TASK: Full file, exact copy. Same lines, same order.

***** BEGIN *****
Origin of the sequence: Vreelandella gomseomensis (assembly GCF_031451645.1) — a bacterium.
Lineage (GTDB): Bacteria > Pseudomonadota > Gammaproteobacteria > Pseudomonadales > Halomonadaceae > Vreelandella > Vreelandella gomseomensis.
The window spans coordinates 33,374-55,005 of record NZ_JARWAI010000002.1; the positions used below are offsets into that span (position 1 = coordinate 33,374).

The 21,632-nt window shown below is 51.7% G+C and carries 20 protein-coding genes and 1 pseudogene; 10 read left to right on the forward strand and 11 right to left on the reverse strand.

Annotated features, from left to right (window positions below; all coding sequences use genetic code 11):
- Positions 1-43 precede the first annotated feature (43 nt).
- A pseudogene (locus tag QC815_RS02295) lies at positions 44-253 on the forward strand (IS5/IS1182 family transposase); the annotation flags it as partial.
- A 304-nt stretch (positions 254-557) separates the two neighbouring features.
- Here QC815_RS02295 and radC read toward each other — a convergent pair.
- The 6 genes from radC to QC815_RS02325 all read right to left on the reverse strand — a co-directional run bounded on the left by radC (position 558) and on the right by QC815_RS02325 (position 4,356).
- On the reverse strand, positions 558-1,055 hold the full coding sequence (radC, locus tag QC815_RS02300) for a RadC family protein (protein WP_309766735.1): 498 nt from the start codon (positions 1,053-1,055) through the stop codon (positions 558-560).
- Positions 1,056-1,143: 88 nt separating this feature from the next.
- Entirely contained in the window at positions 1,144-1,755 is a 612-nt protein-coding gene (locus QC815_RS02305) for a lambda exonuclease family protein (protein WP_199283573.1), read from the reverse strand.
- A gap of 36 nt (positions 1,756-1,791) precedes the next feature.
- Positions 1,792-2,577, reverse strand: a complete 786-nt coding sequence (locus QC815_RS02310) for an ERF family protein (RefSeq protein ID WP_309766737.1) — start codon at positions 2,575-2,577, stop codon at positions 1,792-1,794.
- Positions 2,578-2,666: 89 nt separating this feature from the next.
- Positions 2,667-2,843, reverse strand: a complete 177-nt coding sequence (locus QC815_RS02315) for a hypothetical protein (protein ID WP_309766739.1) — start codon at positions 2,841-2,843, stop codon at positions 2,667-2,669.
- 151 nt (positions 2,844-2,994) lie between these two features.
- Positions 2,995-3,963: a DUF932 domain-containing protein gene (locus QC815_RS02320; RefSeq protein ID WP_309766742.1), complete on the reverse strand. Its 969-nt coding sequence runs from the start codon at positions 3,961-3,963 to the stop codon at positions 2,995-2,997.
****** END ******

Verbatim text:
Origin of the sequence: Vreelandella gomseomensis (assembly GCF_031451645.1) — a bacterium.
Lineage (GTDB): Bacteria > Pseudomonadota > Gammaproteobacteria > Pseudomonadales > Halomonadaceae > Vreelandella > Vreelandella gomseomensis.
The window spans coordinates 33,374-55,005 of record NZ_JARWAI010000002.1; the positions used below are offsets into that span (position 1 = coordinate 33,374).

The 21,632-nt window shown below is 51.7% G+C and carries 20 protein-coding genes and 1 pseudogene; 10 read left to right on the forward strand and 11 right to left on the reverse strand.

Annotated features, from left to right (window positions below; all coding sequences use genetic code 11):
- Positions 1-43 precede the first annotated feature (43 nt).
- A pseudogene (locus tag QC815_RS02295) lies at positions 44-253 on the forward strand (IS5/IS1182 family transposase); the annotation flags it as partial.
- A 304-nt stretch (positions 254-557) separates the two neighbouring features.
- Here QC815_RS02295 and radC read toward each other — a convergent pair.
- The 6 genes from radC to QC815_RS02325 all read right to left on the reverse strand — a co-directional run bounded on the left by radC (position 558) and on the right by QC815_RS02325 (position 4,356).
- On the reverse strand, positions 558-1,055 hold the full coding sequence (radC, locus tag QC815_RS02300) for a RadC family protein (protein WP_309766735.1): 498 nt from the start codon (positions 1,053-1,055) through the stop codon (positions 558-560).
- Positions 1,056-1,143: 88 nt separating this feature from the next.
- Entirely contained in the window at positions 1,144-1,755 is a 612-nt protein-coding gene (locus QC815_RS02305) for a lambda exonuclease family protein (protein WP_199283573.1), read from the reverse strand.
- A gap of 36 nt (positions 1,756-1,791) precedes the next feature.
- Positions 1,792-2,577, reverse strand: a complete 786-nt coding sequence (locus QC815_RS02310) for an ERF family protein (RefSeq protein ID WP_309766737.1) — start codon at positions 2,575-2,577, stop codon at positions 1,792-1,794.
- Positions 2,578-2,666: 89 nt separating this feature from the next.
- Positions 2,667-2,843, reverse strand: a complete 177-nt coding sequence (locus QC815_RS02315) for a hypothetical protein (protein ID WP_309766739.1) — start codon at positions 2,841-2,843, stop codon at positions 2,667-2,669.
- 151 nt (positions 2,844-2,994) lie between these two features.
- Positions 2,995-3,963: a DUF932 domain-containing protein gene (locus QC815_RS02320; RefSeq protein ID WP_309766742.1), complete on the reverse strand. Its 969-nt coding sequence runs from the start codon at positions 3,961-3,963 to the stop codon at positions 2,995-2,997.